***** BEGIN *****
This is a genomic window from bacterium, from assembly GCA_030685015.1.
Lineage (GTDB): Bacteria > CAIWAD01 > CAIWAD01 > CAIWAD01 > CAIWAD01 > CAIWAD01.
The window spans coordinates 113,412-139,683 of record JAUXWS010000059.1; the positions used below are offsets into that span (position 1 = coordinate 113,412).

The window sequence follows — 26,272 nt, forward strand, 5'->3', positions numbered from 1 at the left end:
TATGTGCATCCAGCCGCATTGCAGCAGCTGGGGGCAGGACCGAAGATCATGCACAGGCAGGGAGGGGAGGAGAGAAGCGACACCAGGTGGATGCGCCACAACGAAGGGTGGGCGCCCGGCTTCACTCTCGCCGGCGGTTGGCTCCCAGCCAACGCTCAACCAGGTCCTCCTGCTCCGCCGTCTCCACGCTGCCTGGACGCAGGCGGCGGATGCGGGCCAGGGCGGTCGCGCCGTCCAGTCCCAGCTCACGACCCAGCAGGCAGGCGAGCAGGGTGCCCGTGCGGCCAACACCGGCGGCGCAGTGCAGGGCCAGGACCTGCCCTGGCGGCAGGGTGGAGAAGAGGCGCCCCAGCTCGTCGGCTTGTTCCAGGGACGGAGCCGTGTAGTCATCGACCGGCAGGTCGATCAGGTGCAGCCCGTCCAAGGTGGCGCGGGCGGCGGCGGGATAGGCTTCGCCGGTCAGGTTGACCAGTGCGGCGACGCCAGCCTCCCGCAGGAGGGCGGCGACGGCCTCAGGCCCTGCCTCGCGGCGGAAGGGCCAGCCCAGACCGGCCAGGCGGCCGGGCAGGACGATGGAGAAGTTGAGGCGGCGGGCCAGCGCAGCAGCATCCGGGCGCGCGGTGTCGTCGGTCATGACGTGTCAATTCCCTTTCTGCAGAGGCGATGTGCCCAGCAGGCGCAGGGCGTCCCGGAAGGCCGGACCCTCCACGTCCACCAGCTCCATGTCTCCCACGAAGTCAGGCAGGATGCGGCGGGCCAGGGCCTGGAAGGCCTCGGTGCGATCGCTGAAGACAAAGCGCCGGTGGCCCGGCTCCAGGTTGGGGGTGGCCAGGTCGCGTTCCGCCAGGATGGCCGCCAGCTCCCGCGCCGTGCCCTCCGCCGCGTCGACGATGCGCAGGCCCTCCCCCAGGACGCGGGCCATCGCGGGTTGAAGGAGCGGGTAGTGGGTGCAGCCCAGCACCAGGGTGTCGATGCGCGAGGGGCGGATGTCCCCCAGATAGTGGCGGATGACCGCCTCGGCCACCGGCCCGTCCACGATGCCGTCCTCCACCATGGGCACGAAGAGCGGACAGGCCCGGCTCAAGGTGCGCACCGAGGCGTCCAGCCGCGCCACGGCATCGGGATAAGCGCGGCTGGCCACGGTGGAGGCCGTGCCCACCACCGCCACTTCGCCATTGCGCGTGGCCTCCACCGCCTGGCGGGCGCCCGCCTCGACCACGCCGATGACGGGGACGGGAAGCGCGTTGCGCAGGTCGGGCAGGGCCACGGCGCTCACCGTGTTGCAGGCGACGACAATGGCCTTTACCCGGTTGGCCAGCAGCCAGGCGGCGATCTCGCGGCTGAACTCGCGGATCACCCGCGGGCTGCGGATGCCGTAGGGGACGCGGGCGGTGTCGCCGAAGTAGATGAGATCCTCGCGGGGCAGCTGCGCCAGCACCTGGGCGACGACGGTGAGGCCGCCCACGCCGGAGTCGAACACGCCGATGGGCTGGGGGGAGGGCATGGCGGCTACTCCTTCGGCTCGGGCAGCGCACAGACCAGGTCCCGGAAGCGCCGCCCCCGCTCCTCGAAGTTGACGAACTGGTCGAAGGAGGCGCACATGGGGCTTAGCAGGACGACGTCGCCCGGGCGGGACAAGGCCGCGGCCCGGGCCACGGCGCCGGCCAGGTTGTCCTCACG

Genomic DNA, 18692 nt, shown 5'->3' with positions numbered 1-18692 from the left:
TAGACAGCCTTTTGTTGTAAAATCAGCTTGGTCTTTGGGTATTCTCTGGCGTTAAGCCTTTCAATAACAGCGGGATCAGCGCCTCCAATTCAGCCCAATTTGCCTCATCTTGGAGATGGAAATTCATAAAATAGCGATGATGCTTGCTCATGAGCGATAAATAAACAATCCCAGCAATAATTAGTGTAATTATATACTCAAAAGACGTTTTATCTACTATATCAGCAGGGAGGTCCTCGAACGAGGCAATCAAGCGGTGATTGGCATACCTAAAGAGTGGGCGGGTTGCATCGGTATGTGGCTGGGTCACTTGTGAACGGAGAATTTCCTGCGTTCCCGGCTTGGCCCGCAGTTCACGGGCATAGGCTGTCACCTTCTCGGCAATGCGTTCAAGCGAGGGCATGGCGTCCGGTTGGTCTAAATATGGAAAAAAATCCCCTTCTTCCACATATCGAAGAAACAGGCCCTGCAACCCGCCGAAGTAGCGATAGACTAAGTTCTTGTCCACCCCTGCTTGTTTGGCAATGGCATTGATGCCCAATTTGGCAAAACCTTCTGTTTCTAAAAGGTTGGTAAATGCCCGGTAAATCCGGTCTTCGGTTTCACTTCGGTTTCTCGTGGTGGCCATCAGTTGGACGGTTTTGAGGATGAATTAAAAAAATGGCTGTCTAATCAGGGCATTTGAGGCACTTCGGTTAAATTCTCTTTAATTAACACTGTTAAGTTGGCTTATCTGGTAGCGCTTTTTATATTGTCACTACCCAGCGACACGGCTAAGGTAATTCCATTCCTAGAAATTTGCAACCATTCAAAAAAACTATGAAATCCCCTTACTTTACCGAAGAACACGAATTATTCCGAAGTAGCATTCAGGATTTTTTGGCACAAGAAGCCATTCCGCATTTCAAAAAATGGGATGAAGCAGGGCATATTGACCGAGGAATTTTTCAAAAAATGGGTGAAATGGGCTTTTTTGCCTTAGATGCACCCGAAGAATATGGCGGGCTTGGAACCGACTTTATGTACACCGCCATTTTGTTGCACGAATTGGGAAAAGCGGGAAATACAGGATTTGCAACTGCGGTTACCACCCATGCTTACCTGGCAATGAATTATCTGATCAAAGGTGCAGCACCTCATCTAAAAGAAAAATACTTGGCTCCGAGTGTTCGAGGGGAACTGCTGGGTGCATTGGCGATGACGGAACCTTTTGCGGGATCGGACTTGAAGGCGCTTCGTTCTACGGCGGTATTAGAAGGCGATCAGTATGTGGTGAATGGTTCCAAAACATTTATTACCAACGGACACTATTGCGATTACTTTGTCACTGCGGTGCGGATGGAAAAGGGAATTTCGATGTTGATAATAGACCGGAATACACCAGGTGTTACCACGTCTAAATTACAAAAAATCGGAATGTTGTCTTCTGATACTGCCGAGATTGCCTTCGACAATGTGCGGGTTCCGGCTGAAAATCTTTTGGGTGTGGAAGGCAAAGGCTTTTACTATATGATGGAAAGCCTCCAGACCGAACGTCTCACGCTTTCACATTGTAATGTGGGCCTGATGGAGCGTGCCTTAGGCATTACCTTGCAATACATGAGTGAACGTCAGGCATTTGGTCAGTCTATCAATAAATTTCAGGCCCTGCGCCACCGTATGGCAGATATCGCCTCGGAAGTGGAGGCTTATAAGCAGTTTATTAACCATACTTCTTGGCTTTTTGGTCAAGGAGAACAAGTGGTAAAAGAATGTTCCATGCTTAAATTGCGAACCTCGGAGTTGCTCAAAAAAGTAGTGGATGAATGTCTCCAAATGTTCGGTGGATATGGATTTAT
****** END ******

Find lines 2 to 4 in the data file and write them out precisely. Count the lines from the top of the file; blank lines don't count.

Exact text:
Lineage (GTDB): Bacteria > CAIWAD01 > CAIWAD01 > CAIWAD01 > CAIWAD01 > CAIWAD01.
The window spans coordinates 113,412-139,683 of record JAUXWS010000059.1; the positions used below are offsets into that span (position 1 = coordinate 113,412).

The window sequence follows — 26,272 nt, forward strand, 5'->3', positions numbered from 1 at the left end: